from any site. It's the industry, not a particular website or program, that
puts roadblock in your way, going back to the mid-'90's when they got
together and designed the Digital Millenium Copyright Act of 2000.
Publishers can assign rights to their publications,and you (or I) have no
option but to follow them.
Some sites like Amazon and B&N are a bit different, but you'll have to be a
slave to their website and ereaders that work with it. And there's no
guarantee that the digital rights that they pass on will be different from
those that Adobe does.
You do have an option to go back to your ebook source and find out whether
there's anything they'll be willing to do, such as return your money.
Thanks for responding to 'Not Adobe's Fault?'. Every voice added to the chorus of discontent helps. What will assist even more, I suggest, is working to ensure that more and more users and potential users of Adobe's deficient and dictatorial ADE read this forum and make their own contributions.
Fortunately (and surprisingly, given the state of humanity), there are comparatively few of the type exemplified by the soi disant 'Frustrated in Arizona'. This individual, I suggest, is either a superannuated PR flack or a former employee of Adobe, dependent on them and their goodwill for his pension.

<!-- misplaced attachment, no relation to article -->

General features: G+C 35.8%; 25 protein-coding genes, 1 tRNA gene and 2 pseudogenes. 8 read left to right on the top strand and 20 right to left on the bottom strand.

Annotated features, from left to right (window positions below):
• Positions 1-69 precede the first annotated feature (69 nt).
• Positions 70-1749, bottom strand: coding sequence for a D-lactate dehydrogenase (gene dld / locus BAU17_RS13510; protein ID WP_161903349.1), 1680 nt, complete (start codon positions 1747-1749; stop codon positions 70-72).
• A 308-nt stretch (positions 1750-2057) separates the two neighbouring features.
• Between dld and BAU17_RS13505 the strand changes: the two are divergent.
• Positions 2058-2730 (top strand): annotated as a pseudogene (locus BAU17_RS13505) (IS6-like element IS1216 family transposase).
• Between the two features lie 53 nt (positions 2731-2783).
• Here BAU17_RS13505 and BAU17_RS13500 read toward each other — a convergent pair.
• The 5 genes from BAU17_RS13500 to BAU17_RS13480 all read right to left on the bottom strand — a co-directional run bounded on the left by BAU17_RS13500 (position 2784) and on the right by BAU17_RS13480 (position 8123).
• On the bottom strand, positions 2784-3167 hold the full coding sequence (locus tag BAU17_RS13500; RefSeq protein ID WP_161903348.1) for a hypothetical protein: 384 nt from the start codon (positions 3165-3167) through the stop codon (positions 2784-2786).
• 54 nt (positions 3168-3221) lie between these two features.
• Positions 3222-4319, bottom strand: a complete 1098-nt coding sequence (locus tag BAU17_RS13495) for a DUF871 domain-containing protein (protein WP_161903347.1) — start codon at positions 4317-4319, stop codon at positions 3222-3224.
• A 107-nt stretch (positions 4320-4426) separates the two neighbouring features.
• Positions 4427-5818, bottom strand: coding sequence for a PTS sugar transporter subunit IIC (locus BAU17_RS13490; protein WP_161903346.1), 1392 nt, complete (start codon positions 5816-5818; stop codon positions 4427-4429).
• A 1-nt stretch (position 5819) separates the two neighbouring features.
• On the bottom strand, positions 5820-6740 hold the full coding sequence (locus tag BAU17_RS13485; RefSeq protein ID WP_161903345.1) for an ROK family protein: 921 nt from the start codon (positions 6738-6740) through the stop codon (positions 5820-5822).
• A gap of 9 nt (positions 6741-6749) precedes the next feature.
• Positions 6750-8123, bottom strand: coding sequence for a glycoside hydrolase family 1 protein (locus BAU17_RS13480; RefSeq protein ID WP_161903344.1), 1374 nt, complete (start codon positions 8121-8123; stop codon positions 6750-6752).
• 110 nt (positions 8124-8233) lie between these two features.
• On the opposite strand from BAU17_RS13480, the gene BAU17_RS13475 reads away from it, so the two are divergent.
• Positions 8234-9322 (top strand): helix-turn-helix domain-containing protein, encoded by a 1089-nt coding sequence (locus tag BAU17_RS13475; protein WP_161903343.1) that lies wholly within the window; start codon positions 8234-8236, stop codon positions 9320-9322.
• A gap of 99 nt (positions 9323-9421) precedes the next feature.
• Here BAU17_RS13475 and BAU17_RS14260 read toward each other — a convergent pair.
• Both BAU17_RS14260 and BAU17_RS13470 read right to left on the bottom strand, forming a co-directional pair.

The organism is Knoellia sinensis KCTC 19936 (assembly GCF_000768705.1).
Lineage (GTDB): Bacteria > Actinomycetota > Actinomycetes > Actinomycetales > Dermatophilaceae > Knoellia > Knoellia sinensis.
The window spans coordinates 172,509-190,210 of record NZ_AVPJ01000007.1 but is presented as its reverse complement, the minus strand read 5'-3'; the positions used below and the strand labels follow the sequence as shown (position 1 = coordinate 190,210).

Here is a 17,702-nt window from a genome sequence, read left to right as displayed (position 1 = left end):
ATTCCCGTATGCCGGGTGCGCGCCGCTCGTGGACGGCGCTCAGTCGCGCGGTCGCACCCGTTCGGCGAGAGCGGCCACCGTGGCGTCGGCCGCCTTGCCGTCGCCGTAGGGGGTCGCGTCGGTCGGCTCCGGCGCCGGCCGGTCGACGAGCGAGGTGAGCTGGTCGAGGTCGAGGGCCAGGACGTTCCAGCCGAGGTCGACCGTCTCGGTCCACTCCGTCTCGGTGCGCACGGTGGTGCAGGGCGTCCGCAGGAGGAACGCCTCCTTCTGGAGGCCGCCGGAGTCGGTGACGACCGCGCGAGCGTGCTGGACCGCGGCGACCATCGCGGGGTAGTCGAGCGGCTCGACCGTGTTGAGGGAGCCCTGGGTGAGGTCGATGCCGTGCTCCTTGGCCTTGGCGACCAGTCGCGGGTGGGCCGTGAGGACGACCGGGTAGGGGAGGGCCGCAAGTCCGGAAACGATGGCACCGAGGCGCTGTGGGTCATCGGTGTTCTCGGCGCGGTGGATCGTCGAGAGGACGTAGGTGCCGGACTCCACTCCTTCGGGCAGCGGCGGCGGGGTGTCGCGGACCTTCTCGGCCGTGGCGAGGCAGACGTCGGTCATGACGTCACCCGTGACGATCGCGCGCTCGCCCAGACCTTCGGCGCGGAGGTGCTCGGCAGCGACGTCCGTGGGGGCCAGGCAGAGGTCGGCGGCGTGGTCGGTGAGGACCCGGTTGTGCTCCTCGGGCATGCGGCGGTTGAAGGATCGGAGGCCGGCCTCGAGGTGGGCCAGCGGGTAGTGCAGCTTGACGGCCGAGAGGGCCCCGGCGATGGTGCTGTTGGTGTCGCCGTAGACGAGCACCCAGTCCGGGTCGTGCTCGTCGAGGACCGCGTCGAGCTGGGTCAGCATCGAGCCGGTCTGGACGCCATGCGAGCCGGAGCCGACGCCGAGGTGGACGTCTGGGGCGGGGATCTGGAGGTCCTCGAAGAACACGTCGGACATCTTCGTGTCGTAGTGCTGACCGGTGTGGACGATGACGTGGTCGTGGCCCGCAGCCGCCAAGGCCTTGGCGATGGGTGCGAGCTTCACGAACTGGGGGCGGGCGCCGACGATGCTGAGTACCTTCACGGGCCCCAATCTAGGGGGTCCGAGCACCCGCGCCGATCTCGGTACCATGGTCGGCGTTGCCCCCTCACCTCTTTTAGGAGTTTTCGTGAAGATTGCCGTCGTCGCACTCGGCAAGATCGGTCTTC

In any event, what is going on here is an outrageous example of innocent individuals -- like you, like me and like a growing number of others -- buying ebooks, to entertain or edify themselves, only to find that their rights are high-handedly and, I believe illicitly, curtailed by publishers and their panderers.
There are ways around this, despite the vaporings of self-serving apologists. One is to circumvent ADE, which I consider my right as the purchaser of a book; another, more effective, way is to join with others to confront Adobe and its clients with the condemnation and court challenges they deserve.
Join in, more of you! It's the only way to beat tyranny, as the history of America shows.
"Sticks and stones may break my bones, but names will never hurt me." -
Personal characterizations should not be in this discussion. However, it's
your privilege to slander those who are trying to help others. I don't see
any advice on how to resolve errors coming from you - only bombast and
sarcasm about what you don't like. Thank goodness there are very few of
your type here on the forum.
For the record: I am not, nor ever have been, in the employ of Adobe or any
of its group of companies. I have come to Adobe Digital Editions through my
acquisition of an ereader, the same way that the rest of you have. And,
because I've spent fully half of my 35 year career in business in the
design, implementation and documentation of application systems, I can see
more dispassionately what may be occurring. Errors, as you put it so
brusquely, can be caused by many, many things. You and others don't seem to
understand that, because an error occurs and you don't like it, you don't
have grounds to sue the company or the industry.
Remember, Digital Rights are not a synonym for Adobe Digital Editions.
While Adobe has implemented digital rights processing according to industry
standards, they are NOT in control of what digital rights are assigned by
the people who supply the epublications. No matter whether you pick ADE or
some other software, the digital rights, IF ASSIGNED, will be the same - and